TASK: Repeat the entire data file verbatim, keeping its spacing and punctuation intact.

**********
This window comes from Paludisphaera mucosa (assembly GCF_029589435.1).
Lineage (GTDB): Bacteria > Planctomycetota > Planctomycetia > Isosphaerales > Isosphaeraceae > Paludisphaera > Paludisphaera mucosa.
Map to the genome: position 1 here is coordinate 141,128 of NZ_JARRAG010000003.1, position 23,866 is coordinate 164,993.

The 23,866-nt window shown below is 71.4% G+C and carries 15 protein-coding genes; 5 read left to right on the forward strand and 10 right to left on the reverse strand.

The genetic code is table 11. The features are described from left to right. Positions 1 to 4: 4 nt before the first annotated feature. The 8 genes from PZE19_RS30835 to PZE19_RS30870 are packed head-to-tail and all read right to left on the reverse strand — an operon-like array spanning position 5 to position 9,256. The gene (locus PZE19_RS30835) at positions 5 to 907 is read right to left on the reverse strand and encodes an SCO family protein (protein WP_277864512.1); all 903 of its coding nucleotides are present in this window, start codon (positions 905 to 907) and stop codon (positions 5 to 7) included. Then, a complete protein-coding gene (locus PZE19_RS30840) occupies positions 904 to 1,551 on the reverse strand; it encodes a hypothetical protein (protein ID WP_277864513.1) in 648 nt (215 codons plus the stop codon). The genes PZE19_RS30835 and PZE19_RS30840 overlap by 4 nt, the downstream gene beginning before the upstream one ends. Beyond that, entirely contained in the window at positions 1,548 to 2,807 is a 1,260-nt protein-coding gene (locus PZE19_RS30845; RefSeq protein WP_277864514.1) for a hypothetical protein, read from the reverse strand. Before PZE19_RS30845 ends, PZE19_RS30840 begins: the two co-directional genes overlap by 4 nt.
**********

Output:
This window comes from Paludisphaera mucosa (assembly GCF_029589435.1).
Lineage (GTDB): Bacteria > Planctomycetota > Planctomycetia > Isosphaerales > Isosphaeraceae > Paludisphaera > Paludisphaera mucosa.
Map to the genome: position 1 here is coordinate 141,128 of NZ_JARRAG010000003.1, position 23,866 is coordinate 164,993.

The 23,866-nt window shown below is 71.4% G+C and carries 15 protein-coding genes; 5 read left to right on the forward strand and 10 right to left on the reverse strand.

The genetic code is table 11. The features are described from left to right. Positions 1 to 4: 4 nt before the first annotated feature. The 8 genes from PZE19_RS30835 to PZE19_RS30870 are packed head-to-tail and all read right to left on the reverse strand — an operon-like array spanning position 5 to position 9,256. The gene (locus PZE19_RS30835) at positions 5 to 907 is read right to left on the reverse strand and encodes an SCO family protein (protein WP_277864512.1); all 903 of its coding nucleotides are present in this window, start codon (positions 905 to 907) and stop codon (positions 5 to 7) included. Then, a complete protein-coding gene (locus PZE19_RS30840) occupies positions 904 to 1,551 on the reverse strand; it encodes a hypothetical protein (protein ID WP_277864513.1) in 648 nt (215 codons plus the stop codon). The genes PZE19_RS30835 and PZE19_RS30840 overlap by 4 nt, the downstream gene beginning before the upstream one ends. Beyond that, entirely contained in the window at positions 1,548 to 2,807 is a 1,260-nt protein-coding gene (locus PZE19_RS30845; RefSeq protein WP_277864514.1) for a hypothetical protein, read from the reverse strand. Before PZE19_RS30845 ends, PZE19_RS30840 begins: the two co-directional genes overlap by 4 nt.